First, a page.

On Tuesday, Ghislaine Maxwell was sentenced to 20 years in prison for conspiring with Jeffrey Epstein to sexually traffic underage girls. For many, particularly those who felt Epstein’s death enabled him to avoid accountability, Maxwell’s sentencing felt like long-awaited justice.
For many, Maxwell’s conviction isn’t nearly enough. They’ve got a taste for justice and they want more. The internet is crawling with rumors about who’s next. Prince Andrew, Duke of York is a favorite target, though he is one of many whom people are speculating will be investigated and potentially arrested next. But while some of the theories are rooted in facts; others spreading online are plainly false.
Prince Andrew’s ties to Epstein and Maxwell have been well established. Earlier this year, he paid a multimillion-dollar settlement in a civil suit brought by a woman who said she was victimized by the prince after being trafficked by Epstein and Maxwell.
Attorneys representing the pair’s victims actually said that United States authorities “will be looking into” Prince Andrew following Maxwell’s sentencing. Even if the Federal Bureau of Investigation does investigate the royal, it’s highly unlikely that he will be hauled before a court in the United States, as the United Kingdom would have to agree to allow the U.S. to extradite the queen’s son for this to happen.
Conspiracy theorists are nevertheless atwitter about the possibility that Prince Andrew will be prosecuted. Fringe publications that cater to this audience wasted no time publishing articles speculating about this possibility. Such stories circulated widely on platforms popular with conspiracists, such as Telegram and Truth Social.
Others speculated about a laundry list of potential co-conspirators soon to be investigated and/or charged. Some of these are public figures with previously reported links to Epstein, such as former President Bill Clinton.
Posts online highlighted just how few people have been charged.
Still others are offering widely off-base theories, going after people and entities who had at best a passing association with either Epstein or Maxwell, or no association whatsoever, such as Disney.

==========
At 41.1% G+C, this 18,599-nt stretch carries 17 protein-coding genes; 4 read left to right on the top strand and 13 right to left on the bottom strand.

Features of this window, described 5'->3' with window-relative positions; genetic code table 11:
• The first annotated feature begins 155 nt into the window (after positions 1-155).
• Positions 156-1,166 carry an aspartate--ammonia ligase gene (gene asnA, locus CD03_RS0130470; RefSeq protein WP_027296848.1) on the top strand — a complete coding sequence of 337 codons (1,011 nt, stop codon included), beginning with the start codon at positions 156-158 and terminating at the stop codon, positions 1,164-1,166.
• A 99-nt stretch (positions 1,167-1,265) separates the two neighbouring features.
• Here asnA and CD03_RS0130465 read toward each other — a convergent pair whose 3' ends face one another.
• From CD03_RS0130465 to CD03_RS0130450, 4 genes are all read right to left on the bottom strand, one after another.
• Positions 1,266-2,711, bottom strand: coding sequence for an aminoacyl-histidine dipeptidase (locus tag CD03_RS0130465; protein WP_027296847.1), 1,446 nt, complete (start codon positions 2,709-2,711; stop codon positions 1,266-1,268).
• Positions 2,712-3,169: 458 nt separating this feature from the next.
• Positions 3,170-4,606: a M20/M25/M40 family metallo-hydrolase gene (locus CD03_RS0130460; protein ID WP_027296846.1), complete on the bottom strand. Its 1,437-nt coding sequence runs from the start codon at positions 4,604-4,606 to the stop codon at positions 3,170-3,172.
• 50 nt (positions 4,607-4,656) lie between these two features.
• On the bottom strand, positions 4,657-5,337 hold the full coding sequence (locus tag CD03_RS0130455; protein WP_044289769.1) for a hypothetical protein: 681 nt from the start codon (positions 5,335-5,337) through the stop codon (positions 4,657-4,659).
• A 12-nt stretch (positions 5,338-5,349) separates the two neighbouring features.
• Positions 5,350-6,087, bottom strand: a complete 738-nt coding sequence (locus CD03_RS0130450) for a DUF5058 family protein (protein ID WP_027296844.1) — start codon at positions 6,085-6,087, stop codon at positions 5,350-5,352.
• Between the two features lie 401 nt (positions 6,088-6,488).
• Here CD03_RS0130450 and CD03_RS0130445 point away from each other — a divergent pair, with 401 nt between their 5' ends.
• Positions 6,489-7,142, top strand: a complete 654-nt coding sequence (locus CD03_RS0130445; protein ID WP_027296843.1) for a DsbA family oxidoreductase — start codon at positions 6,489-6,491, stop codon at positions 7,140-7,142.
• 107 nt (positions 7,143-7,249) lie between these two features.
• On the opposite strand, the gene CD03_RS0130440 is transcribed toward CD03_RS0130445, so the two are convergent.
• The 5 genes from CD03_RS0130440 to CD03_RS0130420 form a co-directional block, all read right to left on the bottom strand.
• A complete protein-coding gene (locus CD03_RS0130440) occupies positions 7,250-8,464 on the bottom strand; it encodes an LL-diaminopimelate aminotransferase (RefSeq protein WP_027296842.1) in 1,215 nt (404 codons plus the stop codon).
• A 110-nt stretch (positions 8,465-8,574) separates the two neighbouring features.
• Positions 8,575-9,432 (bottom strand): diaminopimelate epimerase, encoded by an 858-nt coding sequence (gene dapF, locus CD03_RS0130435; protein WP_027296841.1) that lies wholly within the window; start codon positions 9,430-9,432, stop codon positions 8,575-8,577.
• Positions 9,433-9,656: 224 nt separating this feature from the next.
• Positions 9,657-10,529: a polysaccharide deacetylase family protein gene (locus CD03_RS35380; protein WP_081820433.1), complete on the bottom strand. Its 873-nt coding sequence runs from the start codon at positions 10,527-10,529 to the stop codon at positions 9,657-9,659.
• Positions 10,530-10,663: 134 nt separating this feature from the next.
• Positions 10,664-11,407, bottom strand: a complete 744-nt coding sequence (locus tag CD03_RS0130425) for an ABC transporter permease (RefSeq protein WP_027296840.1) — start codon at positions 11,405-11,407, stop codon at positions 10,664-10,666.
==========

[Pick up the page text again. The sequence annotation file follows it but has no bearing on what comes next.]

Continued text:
One theory holds that Disney is somehow entangled in the scandal because it’s offered snorkeling tours in the vicinity of Epstein’s notorious private island. Another concludes that the company is involved because Maxwell supposedly hosted a Disney event in 1985.
The Disney theories only get wilder from there. “Why are Disney theme parks located near the ocean?” wrote one.
As the Associated Press reports, Disney’s snorkeling tour didn’t actually stop at the island; it included its name as a geographical reference to give people an idea of where they’d be snorkeling. “The island, as well as another location, were included in the description of a third-party tour so that participants could identify the areas where snorkeling would be available,” Disney told AP in a statement.
Further, Maxwell didn’t host an event for Disney. She reportedly did once present a check to a charity at a Disney-themed event.
A thoroughly debunked claim against a woman that can be traced back to Q, the anonymous poster who gave rise to QAnon, has also resurfaced in the aftermath of Maxwell’s sentencing. A 2019 Daily Dot investigation found no evidence to support the allegation that the woman had any connection to Epstein or Maxwell. However, people online are sharing her picture again in the wake of Maxwell’s conviction, using her to tie Clinton to Epstein.
Snopes noted that their so-called evidence—a single photo of the woman with Clinton—wasn’t taken inside Epstein’s plane, as they claim. Clinton, however, has other proven ties to Epstein.
Whether justice will truly be served, or just Maxwell will serve time, remains to be seen.